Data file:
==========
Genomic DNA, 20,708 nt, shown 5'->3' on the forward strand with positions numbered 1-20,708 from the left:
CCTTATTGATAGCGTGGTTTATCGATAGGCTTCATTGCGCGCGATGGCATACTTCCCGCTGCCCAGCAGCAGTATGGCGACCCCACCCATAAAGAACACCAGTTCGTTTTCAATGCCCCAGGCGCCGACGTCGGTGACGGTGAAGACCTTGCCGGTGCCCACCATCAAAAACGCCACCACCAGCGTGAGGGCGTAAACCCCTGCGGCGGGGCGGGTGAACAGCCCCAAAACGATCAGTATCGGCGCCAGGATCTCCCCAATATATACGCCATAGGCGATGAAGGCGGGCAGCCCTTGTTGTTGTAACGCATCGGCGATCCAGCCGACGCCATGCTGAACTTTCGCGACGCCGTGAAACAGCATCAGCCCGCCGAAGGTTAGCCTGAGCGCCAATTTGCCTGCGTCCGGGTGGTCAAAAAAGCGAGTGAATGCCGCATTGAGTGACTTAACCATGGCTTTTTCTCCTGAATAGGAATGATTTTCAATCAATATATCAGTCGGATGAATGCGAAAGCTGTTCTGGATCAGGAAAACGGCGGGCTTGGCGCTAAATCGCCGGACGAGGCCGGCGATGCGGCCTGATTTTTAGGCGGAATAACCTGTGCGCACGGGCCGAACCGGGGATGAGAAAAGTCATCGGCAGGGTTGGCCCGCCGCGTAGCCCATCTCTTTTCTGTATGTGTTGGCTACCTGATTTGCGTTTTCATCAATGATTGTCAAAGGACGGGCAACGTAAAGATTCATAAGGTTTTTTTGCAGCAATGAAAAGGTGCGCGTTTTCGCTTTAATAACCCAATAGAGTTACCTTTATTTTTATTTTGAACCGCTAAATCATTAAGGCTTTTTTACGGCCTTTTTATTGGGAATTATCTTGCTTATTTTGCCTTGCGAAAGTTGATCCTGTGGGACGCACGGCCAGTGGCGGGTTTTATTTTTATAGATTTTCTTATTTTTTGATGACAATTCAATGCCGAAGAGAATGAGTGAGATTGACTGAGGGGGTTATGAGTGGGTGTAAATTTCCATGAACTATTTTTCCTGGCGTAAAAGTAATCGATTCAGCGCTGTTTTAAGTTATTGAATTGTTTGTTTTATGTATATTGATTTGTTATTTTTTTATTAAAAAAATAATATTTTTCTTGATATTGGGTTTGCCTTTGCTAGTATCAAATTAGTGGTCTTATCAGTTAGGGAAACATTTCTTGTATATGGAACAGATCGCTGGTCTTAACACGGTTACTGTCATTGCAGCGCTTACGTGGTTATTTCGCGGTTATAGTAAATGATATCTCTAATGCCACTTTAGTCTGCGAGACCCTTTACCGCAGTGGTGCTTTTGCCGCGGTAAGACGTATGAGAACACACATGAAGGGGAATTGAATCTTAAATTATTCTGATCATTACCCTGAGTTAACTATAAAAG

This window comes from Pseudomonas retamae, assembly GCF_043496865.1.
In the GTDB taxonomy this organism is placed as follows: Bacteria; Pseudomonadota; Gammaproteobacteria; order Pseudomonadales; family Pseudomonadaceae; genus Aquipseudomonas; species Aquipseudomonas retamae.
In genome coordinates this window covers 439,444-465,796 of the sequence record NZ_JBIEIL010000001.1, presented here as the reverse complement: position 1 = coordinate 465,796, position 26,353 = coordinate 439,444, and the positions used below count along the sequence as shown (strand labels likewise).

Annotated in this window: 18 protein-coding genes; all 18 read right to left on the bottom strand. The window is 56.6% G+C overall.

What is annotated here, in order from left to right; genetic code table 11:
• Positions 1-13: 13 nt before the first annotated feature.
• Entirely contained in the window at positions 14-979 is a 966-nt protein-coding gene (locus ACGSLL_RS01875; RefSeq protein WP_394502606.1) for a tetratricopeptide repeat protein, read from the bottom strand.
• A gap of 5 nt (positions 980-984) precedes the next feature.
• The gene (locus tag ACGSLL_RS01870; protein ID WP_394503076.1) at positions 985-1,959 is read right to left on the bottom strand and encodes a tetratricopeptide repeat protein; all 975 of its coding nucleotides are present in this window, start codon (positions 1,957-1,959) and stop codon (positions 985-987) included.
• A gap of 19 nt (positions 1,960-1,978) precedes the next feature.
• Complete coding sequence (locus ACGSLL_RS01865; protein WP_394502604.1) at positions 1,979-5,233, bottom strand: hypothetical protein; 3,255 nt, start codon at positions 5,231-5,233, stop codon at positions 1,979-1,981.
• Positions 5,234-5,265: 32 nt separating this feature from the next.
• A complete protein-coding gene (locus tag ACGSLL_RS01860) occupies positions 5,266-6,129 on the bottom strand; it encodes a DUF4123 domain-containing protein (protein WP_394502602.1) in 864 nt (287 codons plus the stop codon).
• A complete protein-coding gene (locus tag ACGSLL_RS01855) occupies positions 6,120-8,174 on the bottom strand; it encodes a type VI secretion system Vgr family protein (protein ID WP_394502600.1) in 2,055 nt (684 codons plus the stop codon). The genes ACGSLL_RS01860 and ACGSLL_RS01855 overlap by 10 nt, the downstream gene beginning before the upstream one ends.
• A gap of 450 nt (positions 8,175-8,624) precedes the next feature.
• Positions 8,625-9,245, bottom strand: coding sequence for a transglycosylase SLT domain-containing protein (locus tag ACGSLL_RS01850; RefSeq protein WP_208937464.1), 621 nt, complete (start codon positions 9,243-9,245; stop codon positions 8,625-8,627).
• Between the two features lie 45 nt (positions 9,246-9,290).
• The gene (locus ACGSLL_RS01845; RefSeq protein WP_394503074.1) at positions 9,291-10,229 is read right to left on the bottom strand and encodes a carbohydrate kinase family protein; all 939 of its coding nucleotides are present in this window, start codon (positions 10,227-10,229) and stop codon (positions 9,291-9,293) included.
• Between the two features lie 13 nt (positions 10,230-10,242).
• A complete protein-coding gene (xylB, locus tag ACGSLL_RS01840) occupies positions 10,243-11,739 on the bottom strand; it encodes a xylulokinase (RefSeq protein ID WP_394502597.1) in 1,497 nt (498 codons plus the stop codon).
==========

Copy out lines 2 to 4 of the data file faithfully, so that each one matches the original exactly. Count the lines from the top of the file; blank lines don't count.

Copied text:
CCTTATTGATAGCGTGGTTTATCGATAGGCTTCATTGCGCGCGATGGCATACTTCCCGCTGCCCAGCAGCAGTATGGCGACCCCACCCATAAAGAACACCAGTTCGTTTTCAATGCCCCAGGCGCCGACGTCGGTGACGGTGAAGACCTTGCCGGTGCCCACCATCAAAAACGCCACCACCAGCGTGAGGGCGTAAACCCCTGCGGCGGGGCGGGTGAACAGCCCCAAAACGATCAGTATCGGCGCCAGGATCTCCCCAATATATACGCCATAGGCGATGAAGGCGGGCAGCCCTTGTTGTTGTAACGCATCGGCGATCCAGCCGACGCCATGCTGAACTTTCGCGACGCCGTGAAACAGCATCAGCCCGCCGAAGGTTAGCCTGAGCGCCAATTTGCCTGCGTCCGGGTGGTCAAAAAAGCGAGTGAATGCCGCATTGAGTGACTTAACCATGGCTTTTTCTCCTGAATAGGAATGATTTTCAATCAATATATCAGTCGGATGAATGCGAAAGCTGTTCTGGATCAGGAAAACGGCGGGCTTGGCGCTAAATCGCCGGACGAGGCCGGCGATGCGGCCTGATTTTTAGGCGGAATAACCTGTGCGCACGGGCCGAACCGGGGATGAGAAAAGTCATCGGCAGGGTTGGCCCGCCGCGTAGCCCATCTCTTTTCTGTATGTGTTGGCTACCTGATTTGCGTTTTCATCAATGATTGTCAAAGGACGGGCAACGTAAAGATTCATAAGGTTTTTTTGCAGCAATGAAAAGGTGCGCGTTTTCGCTTTAATAACCCAATAGAGTTACCTTTATTTTTATTTTGAACCGCTAAATCATTAAGGCTTTTTTACGGCCTTTTTATTGGGAATTATCTTGCTTATTTTGCCTTGCGAAAGTTGATCCTGTGGGACGCACGGCCAGTGGCGGGTTTTATTTTTATAGATTTTCTTATTTTTTGATGACAATTCAATGCCGAAGAGAATGAGTGAGATTGACTGAGGGGGTTATGAGTGGGTGTAAATTTCCATGAACTATTTTTCCTGGCGTAAAAGTAATCGATTCAGCGCTGTTTTAAGTTATTGAATTGTTTGTTTTATGTATATTGATTTGTTATTTTTTTATTAAAAAAATAATATTTTTCTTGATATTGGGTTTGCCTTTGCTAGTATCAAATTAGTGGTCTTATCAGTTAGGGAAACATTTCTTGTATATGGAACAGATCGCTGGTCTTAACACGGTTACTGTCATTGCAGCGCTTACGTGGTTATTTCGCGGTTATAGTAAATGATATCTCTAATGCCACTTTAGTCTGCGAGACCCTTTACCGCAGTGGTGCTTTTGCCGCGGTAAGACGTATGAGAACACACATGAAGGGGAATTGAATCTTAAATTATTCTGATCATTACCCTGAGTTAACTATAAAAG

This window comes from Pseudomonas retamae, assembly GCF_043496865.1.
In the GTDB taxonomy this organism is placed as follows: Bacteria; Pseudomonadota; Gammaproteobacteria; order Pseudomonadales; family Pseudomonadaceae; genus Aquipseudomonas; species Aquipseudomonas retamae.